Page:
NORFOLK — While everyone probably should know how to administer CPR, not everyone does.
For those who are, a new app launched recently through a partnership between the City of Norfolk’s Fire-Rescue and Eastern Virginia Medical School is meant to alert those trained in hands-only CPR if their services are needed nearby.
After all, the American Heart Association reports that more than 350,000 out-of-hospital cardiac arrests occur each year in the United States.
The app, PulsePoint, itself isn’t a new app. However, it is one that will now allow the city’s dispatch system to notify CPR-trained bystanders who have downloaded the app of a Sudden Cardiac Arrest (SCA) event that might be occurring near them.
Capt. Drew Savage with Norfolk Fire-Rescue, said there are currently 932 people following them on the PulsePoint app, and 600 of those have been identified as being trained in CPR.
The app can be downloaded to both Android and Apple devices.
EVMS’ Bystander CPR service-learning team, composed of EVMS’ medical students, was integral in PulsePoint’s development and implementation in the city. During the past four years, the team has worked with Norfolk Fire-Rescue to teach hands-only CPR within the community.
“EVMS is honored to collaborate on PulsePoint,” said Cynthia Romero, MD, director of the M. Foscue Brock Institute for Community and Global Health at EVMS, and an associate professor of Family and Community Medicine. “The PulsePoint app will now combine with the Bystander CPR training our students conduct throughout the city to enable more Norfolk residents to save lives. We’re grateful to be part of this unique – and vital – lifesaving effort in our hometown community.”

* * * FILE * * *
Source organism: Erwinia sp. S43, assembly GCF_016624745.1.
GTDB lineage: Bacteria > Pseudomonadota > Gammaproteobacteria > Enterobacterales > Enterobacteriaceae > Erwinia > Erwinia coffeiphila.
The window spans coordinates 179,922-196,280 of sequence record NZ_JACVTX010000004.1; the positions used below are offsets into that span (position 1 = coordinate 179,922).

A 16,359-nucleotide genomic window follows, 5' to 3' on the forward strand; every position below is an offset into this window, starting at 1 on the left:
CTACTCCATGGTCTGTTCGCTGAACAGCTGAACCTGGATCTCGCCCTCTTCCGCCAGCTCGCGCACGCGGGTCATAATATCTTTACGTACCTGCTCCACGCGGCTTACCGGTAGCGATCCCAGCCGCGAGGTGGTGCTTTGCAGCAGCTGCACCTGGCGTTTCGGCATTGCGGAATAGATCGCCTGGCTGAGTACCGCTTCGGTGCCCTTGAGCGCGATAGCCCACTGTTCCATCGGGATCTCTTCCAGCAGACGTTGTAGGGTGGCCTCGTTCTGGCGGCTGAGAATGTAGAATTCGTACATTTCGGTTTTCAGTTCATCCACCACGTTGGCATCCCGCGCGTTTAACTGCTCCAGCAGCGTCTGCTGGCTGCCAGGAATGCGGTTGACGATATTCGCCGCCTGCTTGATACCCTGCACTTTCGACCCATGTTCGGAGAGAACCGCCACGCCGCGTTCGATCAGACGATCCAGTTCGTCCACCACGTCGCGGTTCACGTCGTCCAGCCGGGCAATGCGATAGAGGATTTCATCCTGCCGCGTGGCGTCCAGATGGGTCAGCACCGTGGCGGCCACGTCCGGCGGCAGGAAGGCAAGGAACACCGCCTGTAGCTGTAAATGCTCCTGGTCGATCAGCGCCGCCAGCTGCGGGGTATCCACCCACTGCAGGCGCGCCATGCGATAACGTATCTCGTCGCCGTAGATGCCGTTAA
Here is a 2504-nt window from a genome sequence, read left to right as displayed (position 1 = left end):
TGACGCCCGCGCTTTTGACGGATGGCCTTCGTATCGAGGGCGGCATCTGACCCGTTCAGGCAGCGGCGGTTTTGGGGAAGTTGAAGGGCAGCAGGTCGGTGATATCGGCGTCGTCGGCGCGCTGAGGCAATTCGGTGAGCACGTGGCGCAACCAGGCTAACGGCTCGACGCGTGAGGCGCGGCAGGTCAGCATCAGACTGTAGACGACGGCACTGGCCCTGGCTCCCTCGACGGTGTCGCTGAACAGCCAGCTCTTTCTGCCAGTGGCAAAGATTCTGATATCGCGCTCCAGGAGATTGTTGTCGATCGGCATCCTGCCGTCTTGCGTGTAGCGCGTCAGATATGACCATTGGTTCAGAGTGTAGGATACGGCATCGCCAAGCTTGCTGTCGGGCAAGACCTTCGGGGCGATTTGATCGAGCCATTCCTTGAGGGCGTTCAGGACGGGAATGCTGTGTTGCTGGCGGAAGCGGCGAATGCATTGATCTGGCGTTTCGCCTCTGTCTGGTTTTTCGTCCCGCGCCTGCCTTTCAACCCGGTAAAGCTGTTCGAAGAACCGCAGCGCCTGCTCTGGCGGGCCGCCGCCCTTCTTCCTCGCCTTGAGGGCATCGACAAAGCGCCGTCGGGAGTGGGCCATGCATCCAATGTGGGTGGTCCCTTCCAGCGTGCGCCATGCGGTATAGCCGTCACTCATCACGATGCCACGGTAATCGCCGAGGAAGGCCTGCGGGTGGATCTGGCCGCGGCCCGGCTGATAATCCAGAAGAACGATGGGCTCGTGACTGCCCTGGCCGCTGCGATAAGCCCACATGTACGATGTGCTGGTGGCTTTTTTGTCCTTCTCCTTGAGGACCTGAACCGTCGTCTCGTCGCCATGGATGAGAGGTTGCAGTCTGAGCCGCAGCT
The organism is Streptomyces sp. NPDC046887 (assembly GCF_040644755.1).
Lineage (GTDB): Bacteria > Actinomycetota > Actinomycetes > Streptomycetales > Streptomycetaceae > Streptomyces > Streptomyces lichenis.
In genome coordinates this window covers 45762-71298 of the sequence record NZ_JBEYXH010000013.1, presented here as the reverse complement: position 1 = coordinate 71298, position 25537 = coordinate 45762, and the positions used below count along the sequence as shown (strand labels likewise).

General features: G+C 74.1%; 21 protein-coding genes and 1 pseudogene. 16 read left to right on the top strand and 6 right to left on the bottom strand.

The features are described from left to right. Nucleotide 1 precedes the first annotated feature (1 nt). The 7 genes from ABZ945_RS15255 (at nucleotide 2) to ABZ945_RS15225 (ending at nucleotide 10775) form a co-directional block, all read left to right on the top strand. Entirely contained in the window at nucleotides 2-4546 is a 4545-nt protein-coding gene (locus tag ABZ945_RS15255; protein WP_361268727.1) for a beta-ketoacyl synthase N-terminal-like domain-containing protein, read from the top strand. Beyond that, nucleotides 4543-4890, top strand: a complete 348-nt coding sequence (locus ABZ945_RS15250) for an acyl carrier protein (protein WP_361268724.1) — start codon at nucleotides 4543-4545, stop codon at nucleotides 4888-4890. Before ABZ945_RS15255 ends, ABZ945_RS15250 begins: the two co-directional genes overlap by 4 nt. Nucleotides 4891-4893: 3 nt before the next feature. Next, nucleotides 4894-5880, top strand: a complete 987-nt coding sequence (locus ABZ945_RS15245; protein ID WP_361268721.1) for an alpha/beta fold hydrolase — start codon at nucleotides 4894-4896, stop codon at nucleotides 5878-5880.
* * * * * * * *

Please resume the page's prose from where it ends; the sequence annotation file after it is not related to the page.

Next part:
According to EVMS, the day after the app launched it got its first test, when a cardiac emergency occurred at Norfolk International Airport and two nearby CPR-trained PulsePoint app users were alerted.
Also launched at the same time was the companion PulsePoint AED app, which allows Norfolk residents to report and update locations of automated external defibrillators so that emergency responders can find a nearby AED when a cardiac emergency occurs.